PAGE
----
It's sad and infuriating that someone with a gun has forced one of Lexington's great summertime traditions indoors and under cover.
The still unexplained shootings at Douglass Park during Dirt Bowl basketball competition June 21 took the life of Kwame El-Amin, a beloved father of three.
The gunfire injured four other spectators and terrified the several hundred people gathered in the park. Police also were present.
In recent years, residents and Lexington police have put a lot of energy into securing neighborhoods and parks from gun violence and the drug trade that so often spawns it.
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Just two summers ago, the faith community led seven prayer walks down more than three miles of Georgetown Street to spotlight the violence that was snuffing young lives and forcing residents to live in a war zone.
Anita Franklin, whose son, Antonio, was killed in crossfire between teens in Duncan Park last year, is still organizing peace walks and vigils in the nearby neighborhoods.
Rather than surrender to fear and mistrust because of this latest bloodshed, Lexington must redouble its commitment to making our city safe for all its citizens, no matter where they live or how rich, poor, young or old they are.
At a meeting after the Dirt Bowl shootings, residents asked for more police presence on foot and bicycles in their neighborhoods — a sign of trust in Lexington's police and also a reasonable way to push criminal activity indoors so that law-abiding citizens can enjoy public parks and streets.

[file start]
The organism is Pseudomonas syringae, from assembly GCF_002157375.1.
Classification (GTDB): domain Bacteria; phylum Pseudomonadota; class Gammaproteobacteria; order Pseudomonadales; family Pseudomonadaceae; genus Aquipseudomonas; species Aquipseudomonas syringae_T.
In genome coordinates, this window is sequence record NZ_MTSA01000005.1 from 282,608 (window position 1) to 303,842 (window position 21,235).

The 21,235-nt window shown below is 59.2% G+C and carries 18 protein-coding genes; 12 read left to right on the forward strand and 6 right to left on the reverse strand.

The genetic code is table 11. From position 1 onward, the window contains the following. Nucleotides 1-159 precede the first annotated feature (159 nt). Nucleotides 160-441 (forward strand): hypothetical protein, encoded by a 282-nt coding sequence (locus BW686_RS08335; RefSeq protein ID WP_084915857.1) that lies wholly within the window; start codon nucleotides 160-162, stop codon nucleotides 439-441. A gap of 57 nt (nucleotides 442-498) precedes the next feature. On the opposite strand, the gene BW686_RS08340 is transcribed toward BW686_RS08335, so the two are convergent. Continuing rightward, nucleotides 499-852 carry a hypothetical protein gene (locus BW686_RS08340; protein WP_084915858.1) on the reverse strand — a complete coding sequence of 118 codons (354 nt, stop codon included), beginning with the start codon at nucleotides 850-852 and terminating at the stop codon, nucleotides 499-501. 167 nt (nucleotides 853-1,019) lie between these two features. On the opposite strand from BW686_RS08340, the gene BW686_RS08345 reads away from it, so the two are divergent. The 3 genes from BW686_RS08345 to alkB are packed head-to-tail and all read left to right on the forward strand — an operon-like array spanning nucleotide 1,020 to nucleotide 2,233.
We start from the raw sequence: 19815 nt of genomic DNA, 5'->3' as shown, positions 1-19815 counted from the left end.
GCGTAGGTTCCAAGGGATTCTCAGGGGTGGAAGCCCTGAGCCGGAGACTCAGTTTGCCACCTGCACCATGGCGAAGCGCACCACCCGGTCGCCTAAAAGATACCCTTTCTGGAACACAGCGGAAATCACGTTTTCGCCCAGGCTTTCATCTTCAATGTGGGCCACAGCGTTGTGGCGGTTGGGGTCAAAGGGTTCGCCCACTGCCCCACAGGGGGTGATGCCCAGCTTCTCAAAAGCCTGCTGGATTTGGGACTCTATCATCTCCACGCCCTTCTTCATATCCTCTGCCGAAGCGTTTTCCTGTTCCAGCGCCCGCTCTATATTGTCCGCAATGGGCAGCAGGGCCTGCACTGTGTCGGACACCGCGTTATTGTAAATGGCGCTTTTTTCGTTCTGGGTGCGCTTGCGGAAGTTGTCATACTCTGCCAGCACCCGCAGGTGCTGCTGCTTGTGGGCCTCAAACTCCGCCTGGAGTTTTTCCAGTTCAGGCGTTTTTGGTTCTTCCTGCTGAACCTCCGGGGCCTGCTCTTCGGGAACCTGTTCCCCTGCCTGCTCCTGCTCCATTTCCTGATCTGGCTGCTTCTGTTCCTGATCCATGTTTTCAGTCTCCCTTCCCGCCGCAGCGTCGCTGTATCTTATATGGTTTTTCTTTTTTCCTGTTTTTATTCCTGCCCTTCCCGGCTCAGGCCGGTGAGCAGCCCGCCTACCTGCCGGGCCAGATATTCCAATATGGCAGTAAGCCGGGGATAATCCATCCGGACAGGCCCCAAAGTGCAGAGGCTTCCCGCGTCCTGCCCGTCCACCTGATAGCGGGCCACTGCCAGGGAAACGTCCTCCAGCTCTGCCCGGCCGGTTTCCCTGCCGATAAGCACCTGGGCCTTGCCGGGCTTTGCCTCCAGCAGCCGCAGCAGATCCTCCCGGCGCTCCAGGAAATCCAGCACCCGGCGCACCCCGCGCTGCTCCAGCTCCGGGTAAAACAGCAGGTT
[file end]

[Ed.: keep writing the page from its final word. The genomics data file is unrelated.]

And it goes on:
Police still have not identified a suspect or motive in the Dirt Bowl shootings. El-Amin's family has urged witnesses or anyone with information to share what they know.
Dirt Bowl teams, coaches and referees understandably asked that the competition be moved away from the park to an indoor location.
City officials agreed, saying that police can offer a greater level of security inside a gym rather than outdoors in a park. The rest of the games, including the July 19 Super Sunday, will be played at the Dunbar Community Center, 545 N. Upper St.
Now sponsored by the Division of Parks and Recreation, the Dirt Bowl league was founded more than 40 years ago by a group of Lexington men who loved basketball and wanted to create a positive summertime outlet for youth. Douglass Park celebrated its centennial last year.
Lexington officials intend for the summer league to return to Douglass Park next year. We hope that will be possible.
At the heart of one of Lexington's oldest and most vibrant neighborhoods, Douglass Park and the Dirt Bowl embody too much community and tradition to lose them — and the neighborhood — to violence and fear.
If you have any information, call police at (859) 258-3700 or Bluegrass Crime Stoppers at (859) 253-2020.